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McGlynn, George (2007): Using 13C-, 15N-, and 18O stable isotope analysis of human bone tissue to identify transhumance, high altitude habitation and reconstruct palaeodiet for the early medieval Alpine population at Volders, Austria. Dissertation, LMU München: Faculty of Biology
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Abstract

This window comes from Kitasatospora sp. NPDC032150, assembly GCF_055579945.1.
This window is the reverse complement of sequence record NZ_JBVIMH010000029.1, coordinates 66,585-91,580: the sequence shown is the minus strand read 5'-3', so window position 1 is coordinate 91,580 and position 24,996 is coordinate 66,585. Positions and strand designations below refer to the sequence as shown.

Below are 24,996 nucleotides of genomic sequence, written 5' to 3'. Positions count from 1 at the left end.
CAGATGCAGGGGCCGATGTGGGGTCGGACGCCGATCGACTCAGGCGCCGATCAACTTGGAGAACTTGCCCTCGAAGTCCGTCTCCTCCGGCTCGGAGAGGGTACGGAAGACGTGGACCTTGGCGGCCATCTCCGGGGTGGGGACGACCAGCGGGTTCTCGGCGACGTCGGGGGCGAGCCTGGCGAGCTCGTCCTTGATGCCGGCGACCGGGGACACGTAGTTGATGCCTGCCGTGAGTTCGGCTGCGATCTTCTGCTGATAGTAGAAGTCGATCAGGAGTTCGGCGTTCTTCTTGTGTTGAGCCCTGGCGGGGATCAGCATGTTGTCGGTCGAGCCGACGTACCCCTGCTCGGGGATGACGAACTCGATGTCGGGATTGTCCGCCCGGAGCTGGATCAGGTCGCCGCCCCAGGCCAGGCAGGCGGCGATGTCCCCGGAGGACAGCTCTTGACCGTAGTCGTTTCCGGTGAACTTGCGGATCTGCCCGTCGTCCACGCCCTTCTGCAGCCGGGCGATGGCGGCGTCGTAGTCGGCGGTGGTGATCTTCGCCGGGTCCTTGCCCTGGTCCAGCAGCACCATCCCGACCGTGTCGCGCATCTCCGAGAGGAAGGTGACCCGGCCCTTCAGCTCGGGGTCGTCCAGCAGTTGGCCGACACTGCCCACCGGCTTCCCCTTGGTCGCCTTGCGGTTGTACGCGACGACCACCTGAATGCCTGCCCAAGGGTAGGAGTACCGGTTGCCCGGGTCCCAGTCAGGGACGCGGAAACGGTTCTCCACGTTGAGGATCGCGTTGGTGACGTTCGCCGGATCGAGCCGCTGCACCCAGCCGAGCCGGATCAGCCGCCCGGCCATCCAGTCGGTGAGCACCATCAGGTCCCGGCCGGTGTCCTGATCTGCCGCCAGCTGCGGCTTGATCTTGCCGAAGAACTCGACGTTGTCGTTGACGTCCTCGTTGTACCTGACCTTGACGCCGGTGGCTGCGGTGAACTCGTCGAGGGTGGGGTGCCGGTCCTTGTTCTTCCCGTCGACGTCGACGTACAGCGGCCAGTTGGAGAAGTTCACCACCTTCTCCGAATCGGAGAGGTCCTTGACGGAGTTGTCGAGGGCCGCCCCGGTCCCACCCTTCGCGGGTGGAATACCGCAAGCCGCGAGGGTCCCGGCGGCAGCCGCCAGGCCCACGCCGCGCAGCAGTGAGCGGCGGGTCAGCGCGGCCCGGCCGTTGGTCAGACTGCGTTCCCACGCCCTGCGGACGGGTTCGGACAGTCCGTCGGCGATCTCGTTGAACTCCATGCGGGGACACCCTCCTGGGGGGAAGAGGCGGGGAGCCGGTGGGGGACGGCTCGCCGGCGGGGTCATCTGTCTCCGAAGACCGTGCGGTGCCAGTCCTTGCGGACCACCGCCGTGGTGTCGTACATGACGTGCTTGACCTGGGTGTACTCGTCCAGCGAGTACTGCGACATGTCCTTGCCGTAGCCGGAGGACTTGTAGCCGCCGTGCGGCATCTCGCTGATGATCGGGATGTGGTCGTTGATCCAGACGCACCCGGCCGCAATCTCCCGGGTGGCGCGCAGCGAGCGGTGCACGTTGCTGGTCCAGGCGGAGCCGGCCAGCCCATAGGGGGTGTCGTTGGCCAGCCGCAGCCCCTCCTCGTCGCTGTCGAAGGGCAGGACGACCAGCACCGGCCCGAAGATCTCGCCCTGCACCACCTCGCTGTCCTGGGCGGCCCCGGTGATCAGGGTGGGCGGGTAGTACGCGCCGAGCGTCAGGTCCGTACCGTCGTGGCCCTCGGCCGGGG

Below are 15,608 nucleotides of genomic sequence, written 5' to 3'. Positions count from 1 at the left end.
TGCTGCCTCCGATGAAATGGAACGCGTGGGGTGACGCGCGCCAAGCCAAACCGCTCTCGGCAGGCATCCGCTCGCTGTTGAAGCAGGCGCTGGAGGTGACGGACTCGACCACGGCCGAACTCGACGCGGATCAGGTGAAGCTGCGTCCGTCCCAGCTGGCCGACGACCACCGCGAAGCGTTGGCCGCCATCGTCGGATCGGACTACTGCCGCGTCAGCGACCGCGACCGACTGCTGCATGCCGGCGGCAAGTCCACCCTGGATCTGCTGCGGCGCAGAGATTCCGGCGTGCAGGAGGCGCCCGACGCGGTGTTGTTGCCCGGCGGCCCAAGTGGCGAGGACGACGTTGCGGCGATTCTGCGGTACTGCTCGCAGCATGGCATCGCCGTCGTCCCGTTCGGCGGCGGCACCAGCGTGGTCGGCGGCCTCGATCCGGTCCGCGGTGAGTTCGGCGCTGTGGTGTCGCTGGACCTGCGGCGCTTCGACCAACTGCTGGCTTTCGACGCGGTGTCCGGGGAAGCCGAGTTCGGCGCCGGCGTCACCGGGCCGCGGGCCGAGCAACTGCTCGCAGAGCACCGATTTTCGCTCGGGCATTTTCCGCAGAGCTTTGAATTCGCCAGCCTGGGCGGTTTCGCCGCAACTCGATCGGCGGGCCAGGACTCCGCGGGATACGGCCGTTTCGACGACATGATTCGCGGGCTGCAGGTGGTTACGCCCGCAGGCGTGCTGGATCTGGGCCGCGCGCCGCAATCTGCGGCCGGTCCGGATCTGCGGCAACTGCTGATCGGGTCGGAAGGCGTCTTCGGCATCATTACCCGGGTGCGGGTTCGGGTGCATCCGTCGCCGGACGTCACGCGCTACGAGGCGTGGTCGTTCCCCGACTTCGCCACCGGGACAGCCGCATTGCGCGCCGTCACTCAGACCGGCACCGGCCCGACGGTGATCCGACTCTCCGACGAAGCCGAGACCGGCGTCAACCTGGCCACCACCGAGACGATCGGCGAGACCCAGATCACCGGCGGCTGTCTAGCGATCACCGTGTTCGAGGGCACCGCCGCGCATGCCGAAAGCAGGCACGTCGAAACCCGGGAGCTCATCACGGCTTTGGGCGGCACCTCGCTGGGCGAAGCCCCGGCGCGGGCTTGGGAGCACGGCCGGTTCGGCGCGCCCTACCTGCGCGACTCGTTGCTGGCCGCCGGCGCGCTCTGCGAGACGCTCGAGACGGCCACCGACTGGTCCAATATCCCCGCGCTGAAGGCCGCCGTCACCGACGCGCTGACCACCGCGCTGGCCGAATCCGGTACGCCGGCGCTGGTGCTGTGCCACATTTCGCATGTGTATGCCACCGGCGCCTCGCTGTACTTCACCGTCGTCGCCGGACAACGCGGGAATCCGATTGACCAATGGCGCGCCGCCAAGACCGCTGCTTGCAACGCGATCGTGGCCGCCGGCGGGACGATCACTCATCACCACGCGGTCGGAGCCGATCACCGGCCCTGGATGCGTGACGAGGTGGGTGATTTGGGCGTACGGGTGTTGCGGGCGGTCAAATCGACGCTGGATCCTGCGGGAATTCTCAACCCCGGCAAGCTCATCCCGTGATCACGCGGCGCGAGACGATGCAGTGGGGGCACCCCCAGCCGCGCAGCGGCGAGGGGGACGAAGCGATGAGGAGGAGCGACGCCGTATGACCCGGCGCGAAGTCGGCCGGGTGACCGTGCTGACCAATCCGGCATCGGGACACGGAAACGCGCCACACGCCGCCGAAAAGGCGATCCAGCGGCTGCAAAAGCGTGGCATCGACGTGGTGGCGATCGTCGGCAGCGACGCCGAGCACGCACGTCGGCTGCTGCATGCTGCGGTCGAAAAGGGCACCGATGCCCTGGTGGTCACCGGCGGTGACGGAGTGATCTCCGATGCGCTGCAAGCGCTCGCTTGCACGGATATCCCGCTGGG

The analysis of stable isotopes of oxygen from structural carbonate in archaeological human bone samples originating from an early medieval cemetery in the Alpine community of Volders, Austria were used to determine the utilization of higher altitudes for subsistence strategies. Varying ratios amongst the group indicate not only certain use of the mountain ecosystem but also probable events of immigration to the area from lower lying warmer regions, possibly related to work practices such as mining. The stable isotopes of carbon and nitrogen showed substantial variability in protein intake according to nitrogen ratios and reliance upon C3 plants and C3 herbivores. Demographic documentation which shows a 2:1 sex ratio in favor of males, suggests that this skeletal series might represent a work force settled in the area. Bioarchaeological examinations indicate that the population was physically active, healthy and superbly adapted to the rigors of the Alpine environment.